Bill Rivenbark says the Florida Keys Reef Light Foundation board isn’t supposed to have favorite lighthouses. But Rivenbark told Islamorada Council members during an April 25 meeting he’s the greatest breaker of that rule.
“My favorite light is right out there, and it’s Alligator,” he said. “It has been all my life.”
Alligator Reef Light and three other Keys lighthouses are no longer considered critical to the U.S. Coast Guard, which stepped away due to budgetary reasons. The U.S. General Services Administration, which now owns the lighthouses, is looking to transfer them to a steward to take care of.
Built in 1973, the light is named after the U.S. Navy schooner Alligator, which was used to protect the Florida straits against pirates and slave ships. The ship went aground in 1822 and was blown up, after removing as much as possible, to prevent use by pirates.
Interested individuals and parties had an April 2 deadline to submit a letter of interest to the GSA for the Keys lighthouses. The Florida Keys Reef Light Foundation, a nonprofit, put in for all four in Alligator Light, Carysfort, Sombrero and American Shoal.
Obtaining the lighthouses will be no easy task, and Rivenbark acknowledged that it’s an arduous process, having tried to secure Sand Key Lighthouse in mid-2017. The application was 100 pages in length.
“It took GSA almost one and a half years to respond to the application,” he said. “In February of this year, we were advised that our application was rejected. Typical of a major federal bureaucracy, there was no explanation, just ‘yea’ or ‘nay.’ Through back channel sources, we were able to determine that the decision makers didn’t think our group was either qualified or experienced enough. To say that we disagree with this response is an understatement. In reality, we absolutely reject the notion we’re not qualified for such.”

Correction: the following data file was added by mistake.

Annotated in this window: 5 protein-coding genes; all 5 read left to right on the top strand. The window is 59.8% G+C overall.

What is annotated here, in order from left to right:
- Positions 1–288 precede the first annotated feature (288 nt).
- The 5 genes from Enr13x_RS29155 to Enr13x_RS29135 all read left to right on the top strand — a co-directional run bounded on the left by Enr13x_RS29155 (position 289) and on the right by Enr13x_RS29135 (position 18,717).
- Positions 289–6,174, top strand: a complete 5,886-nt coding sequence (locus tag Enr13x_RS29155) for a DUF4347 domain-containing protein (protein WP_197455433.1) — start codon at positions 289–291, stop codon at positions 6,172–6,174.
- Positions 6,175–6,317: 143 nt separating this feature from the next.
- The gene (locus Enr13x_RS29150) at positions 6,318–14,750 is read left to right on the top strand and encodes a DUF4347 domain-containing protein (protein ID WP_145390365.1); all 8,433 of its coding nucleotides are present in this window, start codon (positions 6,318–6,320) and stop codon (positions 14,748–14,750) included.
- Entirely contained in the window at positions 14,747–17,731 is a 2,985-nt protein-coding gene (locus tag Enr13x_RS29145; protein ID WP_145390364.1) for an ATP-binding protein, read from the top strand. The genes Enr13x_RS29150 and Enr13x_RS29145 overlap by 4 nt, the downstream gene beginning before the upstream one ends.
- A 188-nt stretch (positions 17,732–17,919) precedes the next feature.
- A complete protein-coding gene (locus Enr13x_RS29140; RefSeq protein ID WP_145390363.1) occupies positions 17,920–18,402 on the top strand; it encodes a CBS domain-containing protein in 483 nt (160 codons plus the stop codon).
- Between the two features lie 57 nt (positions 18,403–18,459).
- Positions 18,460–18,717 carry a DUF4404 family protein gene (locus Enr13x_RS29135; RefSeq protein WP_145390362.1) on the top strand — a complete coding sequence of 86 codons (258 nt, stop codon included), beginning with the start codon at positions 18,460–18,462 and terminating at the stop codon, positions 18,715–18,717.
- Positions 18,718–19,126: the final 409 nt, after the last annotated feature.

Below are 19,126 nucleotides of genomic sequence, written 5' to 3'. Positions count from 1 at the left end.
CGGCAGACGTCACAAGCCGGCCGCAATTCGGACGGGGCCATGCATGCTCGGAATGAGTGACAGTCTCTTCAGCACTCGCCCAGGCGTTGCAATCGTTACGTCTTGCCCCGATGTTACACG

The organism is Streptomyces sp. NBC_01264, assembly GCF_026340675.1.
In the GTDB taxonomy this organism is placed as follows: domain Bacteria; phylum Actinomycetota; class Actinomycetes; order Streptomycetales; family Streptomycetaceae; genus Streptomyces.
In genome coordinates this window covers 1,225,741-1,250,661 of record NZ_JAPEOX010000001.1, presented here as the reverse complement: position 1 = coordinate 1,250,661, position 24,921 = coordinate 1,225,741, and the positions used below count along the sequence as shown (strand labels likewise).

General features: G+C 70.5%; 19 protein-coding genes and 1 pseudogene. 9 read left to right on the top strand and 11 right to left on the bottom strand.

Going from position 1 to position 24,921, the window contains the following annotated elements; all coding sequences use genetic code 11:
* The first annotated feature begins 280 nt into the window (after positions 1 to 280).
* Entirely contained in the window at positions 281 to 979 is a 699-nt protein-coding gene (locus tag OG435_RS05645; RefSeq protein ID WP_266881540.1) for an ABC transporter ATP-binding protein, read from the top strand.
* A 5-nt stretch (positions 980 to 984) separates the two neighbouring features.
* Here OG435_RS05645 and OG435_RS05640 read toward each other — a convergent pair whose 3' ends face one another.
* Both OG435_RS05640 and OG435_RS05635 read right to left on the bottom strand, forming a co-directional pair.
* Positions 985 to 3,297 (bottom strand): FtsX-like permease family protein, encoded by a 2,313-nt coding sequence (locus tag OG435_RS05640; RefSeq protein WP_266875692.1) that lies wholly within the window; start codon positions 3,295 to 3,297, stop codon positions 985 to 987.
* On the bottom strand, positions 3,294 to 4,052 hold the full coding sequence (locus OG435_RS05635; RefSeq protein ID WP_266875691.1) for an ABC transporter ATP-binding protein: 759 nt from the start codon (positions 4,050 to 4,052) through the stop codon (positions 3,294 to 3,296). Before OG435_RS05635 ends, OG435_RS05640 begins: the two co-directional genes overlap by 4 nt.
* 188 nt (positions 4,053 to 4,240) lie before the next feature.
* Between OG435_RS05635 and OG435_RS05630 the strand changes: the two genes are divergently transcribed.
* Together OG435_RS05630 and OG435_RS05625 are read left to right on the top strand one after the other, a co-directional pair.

Formed in 2011 by Marathon resident Tom Taylor, Florida Keys Reef Light Foundation set out with the goal to save lighthouses in the Keys. Rivenbark said Taylor left the group too early, passing away in his 50s. The group’s president today is Eric Martin.
If successful in securing Alligator Light, Rivenbark said step one would be to stabilize and install new anodes on the lights. Second, the foundation would determine if there are any structural issues with the light and complete a structural report.
Repairs to the dock and walkway would be a priority to get safely to the light platform. Overall, Rivenbark said those who view Alligator Light up close notice several characteristics.
“Most people don’t realize exactly how tall it is, and in the case of Alligator, it’s 150 feet tall from the average waterline,” he said. “Also, you’re struck by the intricacy of the construction. You’ve got to get up within 100 yards of it to see exactly how the tie rods are connected. This is proof these lights were truly engineering marvels of their day.”
Rivenbark said if the village could give its moral support to the foundation to secure the light, “that would be tremendous.” Vice Mayor Mike Forster said he’ll ask for a small appropriation during the budget process to help out in the endeavor.
“If you look at our seal, it’s right in the middle of it,” he said. “I think it’s real important, but it has to be specific to Alligator Light. Hopefully Marathon will do the same with their lighthouse, which is on their seal, and we can get a groundswell of support. No matter how this gets done, we all benefit from it.”
Councilman Jim Mooney said he was fortunate enough to camp out at the light in the 1960s after it was decommissioned following Hurricane Donna, which struck in 1960.
“It’s an institution and we need to save that lighthouse,” Mooney said. “You’ve got my full support.”